The initial response to rumors that Apple was planning to drop Touch ID in favor of Face ID was mixed. Touch ID had become an integral part of iOS, making the iPhone easier to use while also increasing security. In a poll we ran ahead of the iPhone X unveil, some 45 percent of respondents stated that facial recognition wouldn’t be enough to replace Touch ID.
Apple isn’t the first company to attempt face recognition in a smartphone. Samsung, for instance, included face unlock in its Galaxy S8 and Galaxy Note 8. The issue with Samsung’s implementation, however, was security. It was quickly discovered to be easily fooled by photographs.
The poor implementation of facial recognition by companies like Samsung was likely the reason for many initial doubts about Apple’s Face ID. People were skeptical that Apple would be able to ensure the same level of security with Face ID that it had with Touch ID.
Of course, people had also grown to love Touch ID. The feature had become an integral part of Apple’s ecosystem, supported on the iPhone, iPad, and Mac. Now, there’s sort of a feature gap between the devices, though it seems Face ID will make its way to the iPad Pro with next year’s updates.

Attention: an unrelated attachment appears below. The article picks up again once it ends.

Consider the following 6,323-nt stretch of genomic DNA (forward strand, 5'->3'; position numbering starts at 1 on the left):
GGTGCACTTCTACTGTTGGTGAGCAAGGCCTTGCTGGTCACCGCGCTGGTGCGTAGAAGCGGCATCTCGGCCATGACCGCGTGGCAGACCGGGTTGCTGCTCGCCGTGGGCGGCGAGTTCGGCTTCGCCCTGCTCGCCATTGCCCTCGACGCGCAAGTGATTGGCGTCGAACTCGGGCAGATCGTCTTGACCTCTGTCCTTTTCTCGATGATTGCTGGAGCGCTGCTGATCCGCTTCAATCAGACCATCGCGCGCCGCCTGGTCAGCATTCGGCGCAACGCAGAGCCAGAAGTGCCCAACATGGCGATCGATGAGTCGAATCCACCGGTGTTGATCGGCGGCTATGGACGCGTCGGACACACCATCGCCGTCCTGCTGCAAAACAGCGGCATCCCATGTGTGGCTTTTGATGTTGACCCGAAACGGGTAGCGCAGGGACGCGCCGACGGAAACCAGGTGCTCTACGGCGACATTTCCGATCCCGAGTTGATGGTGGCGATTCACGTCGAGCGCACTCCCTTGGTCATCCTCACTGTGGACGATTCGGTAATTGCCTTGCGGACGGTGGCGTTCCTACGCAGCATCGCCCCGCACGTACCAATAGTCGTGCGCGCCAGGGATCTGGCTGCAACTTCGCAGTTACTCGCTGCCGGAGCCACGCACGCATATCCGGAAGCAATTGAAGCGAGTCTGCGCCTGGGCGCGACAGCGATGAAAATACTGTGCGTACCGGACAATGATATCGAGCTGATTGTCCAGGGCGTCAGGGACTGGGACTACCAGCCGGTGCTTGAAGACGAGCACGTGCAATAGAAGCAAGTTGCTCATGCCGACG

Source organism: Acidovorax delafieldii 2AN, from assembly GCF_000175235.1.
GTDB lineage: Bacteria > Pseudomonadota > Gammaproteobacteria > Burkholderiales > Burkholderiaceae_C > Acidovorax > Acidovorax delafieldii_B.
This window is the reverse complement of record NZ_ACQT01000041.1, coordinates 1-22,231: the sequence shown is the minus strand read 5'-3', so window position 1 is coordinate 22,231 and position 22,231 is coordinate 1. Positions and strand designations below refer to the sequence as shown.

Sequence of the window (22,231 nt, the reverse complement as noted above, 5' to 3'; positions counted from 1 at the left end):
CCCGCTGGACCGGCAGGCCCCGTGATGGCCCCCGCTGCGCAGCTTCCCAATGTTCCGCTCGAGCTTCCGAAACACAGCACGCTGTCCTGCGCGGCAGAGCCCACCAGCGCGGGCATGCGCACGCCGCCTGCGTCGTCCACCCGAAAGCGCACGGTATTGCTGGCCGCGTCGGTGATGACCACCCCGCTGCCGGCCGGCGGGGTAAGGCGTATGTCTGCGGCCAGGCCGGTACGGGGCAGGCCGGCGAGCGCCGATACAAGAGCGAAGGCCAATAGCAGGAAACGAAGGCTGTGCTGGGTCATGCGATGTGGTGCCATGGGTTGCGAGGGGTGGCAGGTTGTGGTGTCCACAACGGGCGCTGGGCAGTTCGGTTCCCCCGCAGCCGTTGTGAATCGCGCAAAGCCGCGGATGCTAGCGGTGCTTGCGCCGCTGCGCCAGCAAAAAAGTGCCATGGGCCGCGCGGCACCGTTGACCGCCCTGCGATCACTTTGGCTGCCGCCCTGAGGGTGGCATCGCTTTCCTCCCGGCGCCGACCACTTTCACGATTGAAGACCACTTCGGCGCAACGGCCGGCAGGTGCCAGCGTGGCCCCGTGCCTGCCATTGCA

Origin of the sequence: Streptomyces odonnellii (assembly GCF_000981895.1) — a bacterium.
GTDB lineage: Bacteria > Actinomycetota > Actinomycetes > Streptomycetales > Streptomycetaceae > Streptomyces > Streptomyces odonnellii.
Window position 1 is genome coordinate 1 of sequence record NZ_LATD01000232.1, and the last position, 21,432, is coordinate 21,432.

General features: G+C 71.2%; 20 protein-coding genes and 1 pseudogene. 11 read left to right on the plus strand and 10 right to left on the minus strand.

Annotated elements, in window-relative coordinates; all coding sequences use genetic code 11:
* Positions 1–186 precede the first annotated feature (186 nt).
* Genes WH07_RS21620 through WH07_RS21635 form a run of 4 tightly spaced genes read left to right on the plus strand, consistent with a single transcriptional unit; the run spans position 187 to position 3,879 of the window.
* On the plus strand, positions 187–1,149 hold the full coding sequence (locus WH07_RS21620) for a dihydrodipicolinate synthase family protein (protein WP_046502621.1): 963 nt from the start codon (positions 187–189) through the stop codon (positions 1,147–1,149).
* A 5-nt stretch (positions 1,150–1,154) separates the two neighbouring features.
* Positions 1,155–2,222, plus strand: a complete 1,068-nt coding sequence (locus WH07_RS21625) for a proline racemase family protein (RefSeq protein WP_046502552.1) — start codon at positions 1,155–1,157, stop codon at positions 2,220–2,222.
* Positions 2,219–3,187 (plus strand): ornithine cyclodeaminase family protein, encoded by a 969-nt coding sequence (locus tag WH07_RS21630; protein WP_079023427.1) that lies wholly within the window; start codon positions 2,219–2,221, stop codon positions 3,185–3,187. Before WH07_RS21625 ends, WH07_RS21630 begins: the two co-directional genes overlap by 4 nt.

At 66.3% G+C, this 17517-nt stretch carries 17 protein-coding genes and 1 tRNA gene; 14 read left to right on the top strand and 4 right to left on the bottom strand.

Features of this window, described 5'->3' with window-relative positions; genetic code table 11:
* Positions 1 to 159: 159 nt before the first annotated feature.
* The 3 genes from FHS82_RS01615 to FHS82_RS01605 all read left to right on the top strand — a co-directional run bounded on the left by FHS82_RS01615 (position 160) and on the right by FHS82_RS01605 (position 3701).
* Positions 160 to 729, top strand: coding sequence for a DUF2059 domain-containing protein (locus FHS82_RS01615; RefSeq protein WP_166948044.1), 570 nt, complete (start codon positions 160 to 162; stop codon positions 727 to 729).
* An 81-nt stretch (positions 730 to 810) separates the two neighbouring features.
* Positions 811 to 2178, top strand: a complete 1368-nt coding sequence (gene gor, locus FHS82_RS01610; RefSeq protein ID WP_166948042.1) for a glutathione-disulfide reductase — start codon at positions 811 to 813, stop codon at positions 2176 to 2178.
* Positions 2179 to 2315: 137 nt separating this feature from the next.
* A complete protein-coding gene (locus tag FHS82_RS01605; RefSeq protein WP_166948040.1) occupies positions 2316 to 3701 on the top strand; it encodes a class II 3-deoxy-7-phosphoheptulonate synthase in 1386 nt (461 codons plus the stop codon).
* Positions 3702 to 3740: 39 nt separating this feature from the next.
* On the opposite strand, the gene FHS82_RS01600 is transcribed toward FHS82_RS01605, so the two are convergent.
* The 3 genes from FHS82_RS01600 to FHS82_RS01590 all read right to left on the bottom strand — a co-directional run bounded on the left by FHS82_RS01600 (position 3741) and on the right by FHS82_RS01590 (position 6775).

Now that Face ID is out to the public, however, the response seems to have changed. Many users are pleased with the feature, though some have issues.
Personally, as I wrote yesterday in my iPhone X impressions piece, I’ve been nothing short of amazed with Face ID. It works insanely fast and it’s passive, requiring no physical initiation by the user, unlike Touch ID. Apple also highly touts the security of Face ID – saying its even more secure than Touch ID.